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Comment Re:Doll. Fin. (Score 2) 305

Learning the American style of trying to stuff all punctuation inside quotes always seemed like a sort of madness to me.

Here is an interesting read that might broaden your stylo-linguistic horizons.

There are so many instances when placing punctuation outside the quotation punctuation makes infinitely more sense, 'style guides' be damned.

Comment Re:one better... (Score 1) 48

I'm surprised no one has mentioned the Mophie Space case yet... battery and storage for iPhones in one.

Unfortunately, the Mophie app (which is required for file management, same as the SanDisk) is a broken piece of absolute shit. My mophie has 64GB of storage, but will only manage 10k photos. (I have over 13k on my phone.) But it runs poorly even in the best of conditions.

I am horribly disappointed that SanDisk is only making this for the 6 series phones. It could have been a contender...

Comment Re: Not secure? (Score 1) 82

Well-put. Perhaps the caveat should be the number of contributors, rather than simple popularity. (Though I do imagine those numbers are somewhat correlated in open-source projects.)

Some software faults are tremendously obscure. In fact, there are many that exist that will *never* be discovered. It's just a fact of life.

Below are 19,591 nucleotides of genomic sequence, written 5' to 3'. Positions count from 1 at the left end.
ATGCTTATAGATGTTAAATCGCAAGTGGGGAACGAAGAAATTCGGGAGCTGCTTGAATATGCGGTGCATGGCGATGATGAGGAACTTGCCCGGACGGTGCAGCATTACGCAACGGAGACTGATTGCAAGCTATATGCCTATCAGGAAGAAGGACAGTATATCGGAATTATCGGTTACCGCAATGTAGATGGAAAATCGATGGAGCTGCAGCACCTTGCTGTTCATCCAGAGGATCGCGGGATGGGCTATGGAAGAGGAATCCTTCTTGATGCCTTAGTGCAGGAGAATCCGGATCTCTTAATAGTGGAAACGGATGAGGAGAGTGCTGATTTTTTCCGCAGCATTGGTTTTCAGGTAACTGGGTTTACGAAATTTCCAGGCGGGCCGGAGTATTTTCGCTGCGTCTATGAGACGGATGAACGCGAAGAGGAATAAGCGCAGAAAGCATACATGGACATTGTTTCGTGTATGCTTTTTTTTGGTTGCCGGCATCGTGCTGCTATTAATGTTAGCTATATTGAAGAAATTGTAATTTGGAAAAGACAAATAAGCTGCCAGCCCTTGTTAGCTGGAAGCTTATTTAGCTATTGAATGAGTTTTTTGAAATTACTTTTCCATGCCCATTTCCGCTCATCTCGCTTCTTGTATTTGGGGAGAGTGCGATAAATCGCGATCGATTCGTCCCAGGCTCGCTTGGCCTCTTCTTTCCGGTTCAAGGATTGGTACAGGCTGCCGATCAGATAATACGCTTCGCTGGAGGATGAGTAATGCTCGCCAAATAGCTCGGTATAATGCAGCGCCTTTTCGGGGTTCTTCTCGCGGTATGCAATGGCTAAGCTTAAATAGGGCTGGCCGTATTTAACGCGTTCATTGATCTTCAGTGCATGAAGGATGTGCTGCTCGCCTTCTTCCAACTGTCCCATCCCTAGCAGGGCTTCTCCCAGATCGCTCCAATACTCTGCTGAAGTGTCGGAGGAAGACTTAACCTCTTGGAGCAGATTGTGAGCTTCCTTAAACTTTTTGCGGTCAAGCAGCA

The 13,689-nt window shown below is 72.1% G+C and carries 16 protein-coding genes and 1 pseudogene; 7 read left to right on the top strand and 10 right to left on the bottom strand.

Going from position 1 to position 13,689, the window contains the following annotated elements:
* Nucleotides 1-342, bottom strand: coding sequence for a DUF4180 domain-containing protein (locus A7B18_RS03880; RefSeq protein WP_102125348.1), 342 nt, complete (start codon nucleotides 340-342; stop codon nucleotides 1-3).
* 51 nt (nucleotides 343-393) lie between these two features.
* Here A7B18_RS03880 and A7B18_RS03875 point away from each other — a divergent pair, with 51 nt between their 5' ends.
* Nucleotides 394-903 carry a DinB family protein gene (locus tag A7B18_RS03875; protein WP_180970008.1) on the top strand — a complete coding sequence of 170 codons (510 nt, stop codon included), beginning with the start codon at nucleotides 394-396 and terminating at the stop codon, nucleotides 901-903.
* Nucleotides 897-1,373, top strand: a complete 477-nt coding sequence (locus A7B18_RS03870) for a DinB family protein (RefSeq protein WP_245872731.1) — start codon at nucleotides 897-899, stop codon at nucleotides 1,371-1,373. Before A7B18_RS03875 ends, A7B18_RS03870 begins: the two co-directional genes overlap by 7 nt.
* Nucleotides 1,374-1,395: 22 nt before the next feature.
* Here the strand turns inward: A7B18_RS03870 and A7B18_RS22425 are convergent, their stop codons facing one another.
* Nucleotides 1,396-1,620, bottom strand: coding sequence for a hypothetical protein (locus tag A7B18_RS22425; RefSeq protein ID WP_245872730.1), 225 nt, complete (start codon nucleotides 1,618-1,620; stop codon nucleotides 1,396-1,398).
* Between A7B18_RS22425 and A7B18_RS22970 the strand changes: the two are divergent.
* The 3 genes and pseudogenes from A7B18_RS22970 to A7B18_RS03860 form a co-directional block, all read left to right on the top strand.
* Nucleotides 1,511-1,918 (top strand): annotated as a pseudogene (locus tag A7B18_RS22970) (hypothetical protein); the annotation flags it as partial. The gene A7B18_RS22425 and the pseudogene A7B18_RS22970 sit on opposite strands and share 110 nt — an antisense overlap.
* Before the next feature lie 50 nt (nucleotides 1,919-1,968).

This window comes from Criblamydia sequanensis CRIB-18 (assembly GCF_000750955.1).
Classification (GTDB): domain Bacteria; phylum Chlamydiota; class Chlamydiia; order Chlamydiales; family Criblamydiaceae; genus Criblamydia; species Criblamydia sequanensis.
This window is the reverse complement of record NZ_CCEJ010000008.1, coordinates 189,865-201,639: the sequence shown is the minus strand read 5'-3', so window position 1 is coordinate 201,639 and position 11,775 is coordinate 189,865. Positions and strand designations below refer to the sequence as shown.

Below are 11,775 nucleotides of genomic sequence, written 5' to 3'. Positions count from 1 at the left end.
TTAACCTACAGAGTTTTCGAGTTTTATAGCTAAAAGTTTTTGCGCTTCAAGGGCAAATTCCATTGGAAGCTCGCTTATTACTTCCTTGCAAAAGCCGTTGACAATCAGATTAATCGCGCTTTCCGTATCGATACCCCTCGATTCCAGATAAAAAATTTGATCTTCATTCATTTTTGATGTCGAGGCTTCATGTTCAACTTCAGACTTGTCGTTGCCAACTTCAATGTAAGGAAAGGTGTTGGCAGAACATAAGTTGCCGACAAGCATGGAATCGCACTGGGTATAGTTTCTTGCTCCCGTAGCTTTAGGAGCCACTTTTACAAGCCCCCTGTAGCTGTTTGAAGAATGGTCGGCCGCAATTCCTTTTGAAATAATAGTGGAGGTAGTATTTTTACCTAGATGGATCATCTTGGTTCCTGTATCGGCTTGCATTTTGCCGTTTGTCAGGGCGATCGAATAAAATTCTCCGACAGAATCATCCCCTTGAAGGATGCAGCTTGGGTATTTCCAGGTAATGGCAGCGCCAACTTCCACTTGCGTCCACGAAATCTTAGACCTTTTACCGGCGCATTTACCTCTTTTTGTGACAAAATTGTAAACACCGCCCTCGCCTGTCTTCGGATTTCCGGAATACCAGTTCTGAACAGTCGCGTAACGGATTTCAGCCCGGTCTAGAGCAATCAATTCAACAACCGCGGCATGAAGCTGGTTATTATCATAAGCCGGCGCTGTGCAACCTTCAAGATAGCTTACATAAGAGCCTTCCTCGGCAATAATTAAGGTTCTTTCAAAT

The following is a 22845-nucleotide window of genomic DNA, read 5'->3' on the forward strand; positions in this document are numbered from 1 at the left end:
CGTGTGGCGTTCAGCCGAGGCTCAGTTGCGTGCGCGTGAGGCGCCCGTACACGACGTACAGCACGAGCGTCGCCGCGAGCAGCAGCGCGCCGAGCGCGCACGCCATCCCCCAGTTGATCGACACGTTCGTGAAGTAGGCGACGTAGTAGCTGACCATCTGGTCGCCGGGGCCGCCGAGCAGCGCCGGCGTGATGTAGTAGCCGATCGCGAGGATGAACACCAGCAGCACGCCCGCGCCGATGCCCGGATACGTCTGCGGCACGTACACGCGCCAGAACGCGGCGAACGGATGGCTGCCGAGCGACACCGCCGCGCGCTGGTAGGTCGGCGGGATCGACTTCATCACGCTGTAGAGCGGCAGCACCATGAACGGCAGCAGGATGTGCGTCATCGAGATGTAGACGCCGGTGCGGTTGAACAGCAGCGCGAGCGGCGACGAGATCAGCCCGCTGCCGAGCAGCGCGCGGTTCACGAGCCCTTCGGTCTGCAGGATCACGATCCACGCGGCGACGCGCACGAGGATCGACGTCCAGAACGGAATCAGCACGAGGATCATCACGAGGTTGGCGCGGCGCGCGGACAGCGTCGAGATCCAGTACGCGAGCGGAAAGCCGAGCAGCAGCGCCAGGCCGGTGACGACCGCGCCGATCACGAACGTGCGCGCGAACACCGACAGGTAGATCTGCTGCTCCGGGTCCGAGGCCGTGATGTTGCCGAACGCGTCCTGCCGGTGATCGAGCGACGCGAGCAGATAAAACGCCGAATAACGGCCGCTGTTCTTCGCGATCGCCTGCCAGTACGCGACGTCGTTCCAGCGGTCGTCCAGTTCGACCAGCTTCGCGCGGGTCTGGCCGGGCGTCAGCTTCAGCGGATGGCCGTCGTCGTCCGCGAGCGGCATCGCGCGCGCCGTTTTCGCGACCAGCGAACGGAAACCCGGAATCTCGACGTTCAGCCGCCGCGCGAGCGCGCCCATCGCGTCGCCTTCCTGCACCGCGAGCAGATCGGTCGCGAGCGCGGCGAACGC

But I think we agree that open-source software has the inherent potential to be more secure by its nature than its closed-source counterparts.

Comment Re:First world problem (Score 1) 771

You are absolutely correct - the iPhone is a first-world device, no question.

The problem is that Apple is a trend-setter and leader in the mobile space. Other companies and manufacturers will follow suit and make it more difficult for those who need inexpensive options. At the very least, they will fracture the market, and at worst, significantly degrade the experience of those who have no say in the matter.

Only MHO.

Comment Re:First world problem (Score 2, Insightful) 771

Actually, this is anything but a first world problem.

Many third-world countries bypassed POTS infrastructure because it was too expensive, but have adopted mobile technology instead. The mobile phones in those countries are their lifelines. Removing inexpensive, ubiquitous technology that isn't broken for no reason except to pad their already unobtanium-lined pockets is ultimately a purely greed-motivated move in Apple's part that will end up harming those third-world people. (A $30 dongle costs the average person two weeks' gross pay in Chad.)

The first world can suck up the cost. But could end up truly being a problem for the third-world.

Comment Re: Not secure? (Score 1) 82

It isn't the openness of code that makes bugs shallow. In fact, as I remember the original quote, it went something like: 'given enough eyes, all bugs are shallow'.

It has nothing to do with the state of the code and everything to do with how many people are analysing the code.

With open source, the opportunity exists for many more people to examine the code and discover the faults, and that increases hugely with the popularity of the software and its development. With closed-source development, only the people authorised to see the code will examine it.